Say “Chippendales” today and most people will probably picture ab-tastic men in leather pants and tiny bowties, but the origin story and early years of the dance troupe were much darker and tragic — one with which “Welcome to Chippendales” production designer Richard Bloom was quite familiar. “My mother’s a big fan of true crime and murder shows, so I think I’d seen a podcast or a ‘Dateline’ about it,” he tells Gold Derby at Meet the Experts: TV Production Designers panel (watch the exclusive video interview above).
Premiering Tuesday, Nov. 22, the Hulu limited series tracks how Steve Banerjee (Kumail Nanjiani) turned his failed backgammon club into Chippendales in 1979. The male striptease revue was an immediate success and the entrepreneur partnered with two-time Emmy-winning choreographer Nick De Noia (Murray Bartlett) to further develop the show. But their divergent principles and egos clashed, culminating with Banerjee ordering a fatal hit on De Noia in 1987. Though this is a true story, Bloom wanted to take liberties with what was depicted on screen.
“My biggest concern was whether or not we’d be taking some artistic license with the show. Because ultimately it is a heart-wrenching American dream gone wrong. That was sort of the first thing I went in with,” he reveals. “Once I knew that [executive producers Robert Siegel and Jenni Konner] were on board and they wanted to take as many liberties as possible to tell this story of basically these two men with very different dreams and egos get in the way, and it goes horribly wrong — once I knew we could latch onto that and I had some freedom not to just recreate exactly things as they looked at the time — I got really excited about it. Obviously it’s set in such a surreal backdrop, the dancing is so much fun, but there’s a really dark, sinister undertone that creeps up on you throughout the season and it spirals out of control.”
Perhaps the biggest artistic license Bloom took was with the original Chippendales club itself in the Los Angeles area. Unlike the real thing, the show’s version is two stories, with Banerjee’s office on the second floor and a balcony walkway overlooking the circular stage on the ground floor. The second level also serves as a metaphor for Banerjee’s constant search for and quick rise to fame, fortune and status before it all comes crumbling down.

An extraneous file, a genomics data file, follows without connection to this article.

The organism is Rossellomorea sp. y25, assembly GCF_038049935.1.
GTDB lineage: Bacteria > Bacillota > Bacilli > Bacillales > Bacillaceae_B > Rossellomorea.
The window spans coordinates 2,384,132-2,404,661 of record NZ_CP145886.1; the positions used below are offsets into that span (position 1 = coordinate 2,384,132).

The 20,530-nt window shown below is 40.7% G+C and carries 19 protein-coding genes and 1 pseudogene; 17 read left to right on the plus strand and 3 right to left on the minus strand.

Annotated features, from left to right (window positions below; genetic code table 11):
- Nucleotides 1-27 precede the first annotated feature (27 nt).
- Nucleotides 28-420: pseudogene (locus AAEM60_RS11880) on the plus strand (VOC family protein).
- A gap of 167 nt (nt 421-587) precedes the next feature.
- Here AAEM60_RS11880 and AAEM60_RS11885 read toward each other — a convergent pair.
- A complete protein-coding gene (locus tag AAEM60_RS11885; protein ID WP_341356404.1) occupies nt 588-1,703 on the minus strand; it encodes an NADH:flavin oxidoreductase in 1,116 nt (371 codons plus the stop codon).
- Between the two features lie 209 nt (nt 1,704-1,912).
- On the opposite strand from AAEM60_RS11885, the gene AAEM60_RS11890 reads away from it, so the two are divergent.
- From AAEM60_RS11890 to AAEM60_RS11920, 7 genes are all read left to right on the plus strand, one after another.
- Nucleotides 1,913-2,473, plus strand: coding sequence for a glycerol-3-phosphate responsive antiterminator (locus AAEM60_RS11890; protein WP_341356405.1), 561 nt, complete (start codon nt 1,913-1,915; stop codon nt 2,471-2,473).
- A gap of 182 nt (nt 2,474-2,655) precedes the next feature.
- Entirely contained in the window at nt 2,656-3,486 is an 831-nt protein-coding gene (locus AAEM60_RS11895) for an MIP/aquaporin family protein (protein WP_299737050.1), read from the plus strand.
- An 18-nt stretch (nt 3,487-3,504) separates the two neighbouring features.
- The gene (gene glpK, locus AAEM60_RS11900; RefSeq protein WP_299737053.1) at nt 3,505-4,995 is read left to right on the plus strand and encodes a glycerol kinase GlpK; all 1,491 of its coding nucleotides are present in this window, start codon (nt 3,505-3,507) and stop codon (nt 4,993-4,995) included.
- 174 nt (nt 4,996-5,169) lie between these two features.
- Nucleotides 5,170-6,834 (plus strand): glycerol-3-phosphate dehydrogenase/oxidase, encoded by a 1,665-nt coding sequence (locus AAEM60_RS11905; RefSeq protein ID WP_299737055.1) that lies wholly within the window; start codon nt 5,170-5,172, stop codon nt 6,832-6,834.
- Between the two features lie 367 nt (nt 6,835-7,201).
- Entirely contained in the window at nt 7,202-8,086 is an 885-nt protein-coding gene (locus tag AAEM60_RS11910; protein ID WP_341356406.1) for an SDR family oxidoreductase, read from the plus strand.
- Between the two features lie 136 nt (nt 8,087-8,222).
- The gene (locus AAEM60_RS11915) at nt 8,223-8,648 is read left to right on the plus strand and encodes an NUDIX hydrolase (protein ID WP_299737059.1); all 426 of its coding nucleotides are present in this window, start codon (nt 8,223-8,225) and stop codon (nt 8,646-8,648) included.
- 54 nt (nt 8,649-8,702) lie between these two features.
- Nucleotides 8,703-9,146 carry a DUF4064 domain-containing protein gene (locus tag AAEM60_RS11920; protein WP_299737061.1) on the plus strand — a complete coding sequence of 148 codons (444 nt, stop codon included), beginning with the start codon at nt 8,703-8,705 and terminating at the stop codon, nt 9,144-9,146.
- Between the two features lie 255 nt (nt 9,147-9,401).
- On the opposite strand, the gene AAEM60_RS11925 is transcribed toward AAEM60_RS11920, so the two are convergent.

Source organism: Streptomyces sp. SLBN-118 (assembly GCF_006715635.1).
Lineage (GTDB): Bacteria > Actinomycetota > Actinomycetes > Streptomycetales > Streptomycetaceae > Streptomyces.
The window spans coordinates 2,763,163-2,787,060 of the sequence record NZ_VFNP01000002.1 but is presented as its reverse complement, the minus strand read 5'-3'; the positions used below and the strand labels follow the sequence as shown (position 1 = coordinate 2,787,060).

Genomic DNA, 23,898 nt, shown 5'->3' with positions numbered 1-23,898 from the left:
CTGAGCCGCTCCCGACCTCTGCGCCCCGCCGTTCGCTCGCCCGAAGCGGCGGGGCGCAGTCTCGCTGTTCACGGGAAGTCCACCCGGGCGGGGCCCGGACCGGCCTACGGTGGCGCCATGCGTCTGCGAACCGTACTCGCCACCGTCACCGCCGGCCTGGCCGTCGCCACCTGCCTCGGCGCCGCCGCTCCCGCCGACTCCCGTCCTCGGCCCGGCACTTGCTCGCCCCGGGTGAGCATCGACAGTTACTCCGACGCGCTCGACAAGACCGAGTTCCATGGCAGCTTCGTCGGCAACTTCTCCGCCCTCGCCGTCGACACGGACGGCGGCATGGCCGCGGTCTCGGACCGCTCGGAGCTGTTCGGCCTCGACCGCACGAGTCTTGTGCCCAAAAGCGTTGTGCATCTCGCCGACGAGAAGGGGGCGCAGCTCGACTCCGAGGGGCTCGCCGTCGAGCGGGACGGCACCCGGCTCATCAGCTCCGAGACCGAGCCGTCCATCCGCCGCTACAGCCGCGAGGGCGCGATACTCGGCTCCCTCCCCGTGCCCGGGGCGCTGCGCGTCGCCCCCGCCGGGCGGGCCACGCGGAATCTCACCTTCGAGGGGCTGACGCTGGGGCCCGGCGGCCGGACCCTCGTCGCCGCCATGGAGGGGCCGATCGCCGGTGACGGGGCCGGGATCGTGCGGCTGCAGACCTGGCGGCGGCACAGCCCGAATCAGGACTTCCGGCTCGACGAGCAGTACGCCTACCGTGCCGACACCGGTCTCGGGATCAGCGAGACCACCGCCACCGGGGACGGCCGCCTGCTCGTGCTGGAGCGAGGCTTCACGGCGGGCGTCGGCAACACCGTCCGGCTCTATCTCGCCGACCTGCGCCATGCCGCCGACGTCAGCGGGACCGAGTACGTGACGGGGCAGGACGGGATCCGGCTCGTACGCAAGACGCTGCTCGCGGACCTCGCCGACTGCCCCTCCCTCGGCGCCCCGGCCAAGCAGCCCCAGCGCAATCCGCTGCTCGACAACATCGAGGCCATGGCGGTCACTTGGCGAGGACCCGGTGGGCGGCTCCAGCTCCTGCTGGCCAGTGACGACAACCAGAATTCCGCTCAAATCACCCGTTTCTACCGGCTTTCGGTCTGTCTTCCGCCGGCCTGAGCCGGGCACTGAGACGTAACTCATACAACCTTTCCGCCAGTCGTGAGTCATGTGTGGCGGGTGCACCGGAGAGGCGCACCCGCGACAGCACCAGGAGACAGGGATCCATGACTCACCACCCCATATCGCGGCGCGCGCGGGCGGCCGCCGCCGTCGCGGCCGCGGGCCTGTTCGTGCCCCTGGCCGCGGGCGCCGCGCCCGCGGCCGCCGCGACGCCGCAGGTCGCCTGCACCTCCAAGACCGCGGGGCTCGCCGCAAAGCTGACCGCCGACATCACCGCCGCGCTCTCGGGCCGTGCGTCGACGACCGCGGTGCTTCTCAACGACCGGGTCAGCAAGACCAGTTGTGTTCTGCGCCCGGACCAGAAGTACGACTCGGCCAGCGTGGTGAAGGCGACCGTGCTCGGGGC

“I knew that with Steve’s character, he’s very money driven. There’s a lot of scenes in his office, so the very first thing that I pitched was a two-story club, which was not how it was in Culver City originally,” Bloom explains. “But I wanted to bring the nightclub into the office, so we have a lot of sequences — we wanted to bring the club in and bring the swirl in, and as go, there’s this background behind him that there’s always this movement and the disco ball and the light array. And I wanted it to feel a bit surreal because the story is pretty surreal.”
The L.A. club stands in contrast to the New York branch that De Noia oversees later on in the season. It’s in a theater on a traditional stage with a VIP area and a comparatively more upscale flair. “He’s at a real crossroads in his life. He’s coming out of the closet, he’s searching for some sort of artistic expression. We built him a mid-century house. He’s sort of living in the past, and when he transitions to New York, I wanted to go into an art deco-inspired world, which also leans heavily into the ‘80s deco thing, and you sort see that sort of infused into his performances,” Bloom notes. “He’s like a Broadway guy and that’s his dream, and he takes the club to a whole different level. He’s the real reason the show went on.”
The New York Chippendales show also went on with one of the series’ most notable dance numbers, Hunkenstein, a parody of Frankenstein. “That was so fun. We block-shot,” Bloom says. “It was such a fun time working with the choreographer and everyone to put together that set. The sets transform and we really start to show the juxtaposition between the L.A. club, where Steve is spending just bare bones to keep packing the house, versus Nick, who is going all out and ultimately takes the show on the road and we see the road tour as well, which is a lot of fun.”
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